Once you have the agreement to disclose, you contact the lender(s). You need to get in touch with the person who has the ability to make a decision about the property in question. You will likely have to provide the document that allows them to talk to you about the loan. They may have their own form. Finding the right person may be difficult.

Once you find the right person, you tell them, "I have a short sale package I need to provide to you, where do I send it?" That includes the contract, the hardship letter, justification for price, the HUD-1, and other stuff (hey, I already said I've not actually done this, yet.) Like Ohio Realtor says, it takes a long time to get a response. The hardship letter needs to show why the owner is not going to be able to pay any time soon. "I don't wanna" isn't going to fly with the lender. You need to show the lender what the value really is. The lender has most likely never seen the property. So, you need to provide pictures, estimates for repairs, pictures of the crack house next door, or any other relevant info the will justify the low price you're offering.

Don't expect the lender to help you with the process. They're a busy bunch these days. If you come off as a newbie who needs help, you're not going to get very far.

You need to be sure you work with anyone who has a loan, lien, or judgement against the property. So, a title seach may be needed to try to turn up these things. Otherwise, you can end up clearing the first mortgage, but have the property subject to other claims. Even worse, you could clear a second mortgage and end up with a property subject to its first. Verify everything the homeowner tells you.

Be sure the seller is aware the short sale removes the lien, mortgage or deed of trust from the property but does not eliminate their obligation. Even if the lender agrees to the short sales as "full and final payment", the seller may have a judgement recorded against them, or may receive a 1099 for the forgiven debt. Cover yourself by having a signed, notarized document where the seller acknowledges this. In a transaction like ofgift is discussing where realtors are involved, I would assume they would take care of some of these details. But, I would verify that so the seller doesn't come after you later for having cheated them out of their house and created a big tax bill. Full disclosure is essential.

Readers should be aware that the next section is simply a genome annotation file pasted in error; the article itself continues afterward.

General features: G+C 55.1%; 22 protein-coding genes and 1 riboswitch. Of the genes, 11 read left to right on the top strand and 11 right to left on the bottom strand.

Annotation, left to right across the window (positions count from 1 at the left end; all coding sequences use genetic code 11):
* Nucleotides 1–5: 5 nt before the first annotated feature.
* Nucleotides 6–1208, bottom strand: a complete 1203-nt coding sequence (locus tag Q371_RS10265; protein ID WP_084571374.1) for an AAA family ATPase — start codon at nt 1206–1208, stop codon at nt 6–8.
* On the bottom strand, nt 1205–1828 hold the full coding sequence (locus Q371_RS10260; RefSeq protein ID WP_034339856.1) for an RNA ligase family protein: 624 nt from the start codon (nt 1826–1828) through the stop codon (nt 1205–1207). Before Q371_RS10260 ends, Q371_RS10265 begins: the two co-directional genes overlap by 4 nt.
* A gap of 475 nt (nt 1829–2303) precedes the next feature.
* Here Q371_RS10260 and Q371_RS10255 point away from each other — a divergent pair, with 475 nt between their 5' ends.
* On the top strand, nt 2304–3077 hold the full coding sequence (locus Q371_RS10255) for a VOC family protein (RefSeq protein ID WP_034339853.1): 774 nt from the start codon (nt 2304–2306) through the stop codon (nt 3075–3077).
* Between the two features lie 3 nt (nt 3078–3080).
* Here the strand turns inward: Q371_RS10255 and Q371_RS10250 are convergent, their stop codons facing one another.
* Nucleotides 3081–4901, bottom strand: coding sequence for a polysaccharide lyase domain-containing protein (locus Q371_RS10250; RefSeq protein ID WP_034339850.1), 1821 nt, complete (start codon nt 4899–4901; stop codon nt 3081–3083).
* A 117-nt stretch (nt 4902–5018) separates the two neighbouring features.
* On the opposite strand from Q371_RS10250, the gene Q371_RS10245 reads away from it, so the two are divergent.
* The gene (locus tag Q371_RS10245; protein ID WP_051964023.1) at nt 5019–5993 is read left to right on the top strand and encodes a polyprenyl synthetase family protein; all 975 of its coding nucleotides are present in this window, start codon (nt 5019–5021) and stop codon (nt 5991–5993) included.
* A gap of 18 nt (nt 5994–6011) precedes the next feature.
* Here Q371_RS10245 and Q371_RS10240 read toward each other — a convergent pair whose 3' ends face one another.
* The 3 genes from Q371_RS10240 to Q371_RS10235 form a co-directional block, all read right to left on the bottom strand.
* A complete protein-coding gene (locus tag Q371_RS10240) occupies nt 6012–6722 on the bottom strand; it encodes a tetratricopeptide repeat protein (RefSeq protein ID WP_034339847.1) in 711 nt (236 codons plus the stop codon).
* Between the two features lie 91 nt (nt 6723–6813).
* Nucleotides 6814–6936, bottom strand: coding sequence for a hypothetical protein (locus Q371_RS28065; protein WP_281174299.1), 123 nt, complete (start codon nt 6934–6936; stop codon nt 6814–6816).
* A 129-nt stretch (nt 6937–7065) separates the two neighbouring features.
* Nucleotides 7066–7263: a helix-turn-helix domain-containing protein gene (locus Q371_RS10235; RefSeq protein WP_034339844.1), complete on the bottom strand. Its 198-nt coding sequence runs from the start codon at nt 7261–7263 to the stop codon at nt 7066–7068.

Realize that most people are going to wait until the last minute to try to pull this off. In CO, its 45-60 days between when the NED is filed and the sale. The owner's are much more likely to want to talk a week before the sale than the day they get the notice. So, don't give up if they don't want to talk early in the process.

If you're going to turn around a flip this to another investor, you'll need a title company that will do the double close. Unless, that is, the lender will accept an assignment of contract. Not likely, from what I understand. Join your REIA or find other investors who can point you to a title company that will accomodate you.

Originally posted by "Wheatie":
So, let me add some additional thoughts to what Ohio Realtor wrote. I'll give the caveat that I've not done this myself. However, this is a hot topic at our REIA, and we've had a lot of discussion on it recently, and had a day long seminar on the details of pulling it off.

:crying: WOW! That's a LOT! They should have called it a LONG sale, lol.
Now I am relatively sure my agent has (had) NO idea of what a short sale is. I had no idea of what all one entails.
It's now Monday noon, and I still haven't heard aobout papers to sign.
I guess I'll chop wood for a while.

Chopping wood is good.
My agent called just now. She still hasn't heard from the seller agent, so SHE wrote the the time extension addendum. I'll sign it in a few hours.
She said she has a check list of the steps in a short salw, that the sellelr agent said ALL the paperwork has gone to the lender. So, with this additional time, maybe by the end of the month I'll have a new (old) house.
Think I'll go chop more wood :mrgreen:
Maybe we can get that price DOWN farther!

Any idea how a short sale works in Canada? I am talking to a distressed seller. He is on a 90 day payment plan and his property is close to foreclosure. His home is a bit of a wreck and he tried listing the property 3 times. Do I need an agent to help me make this work?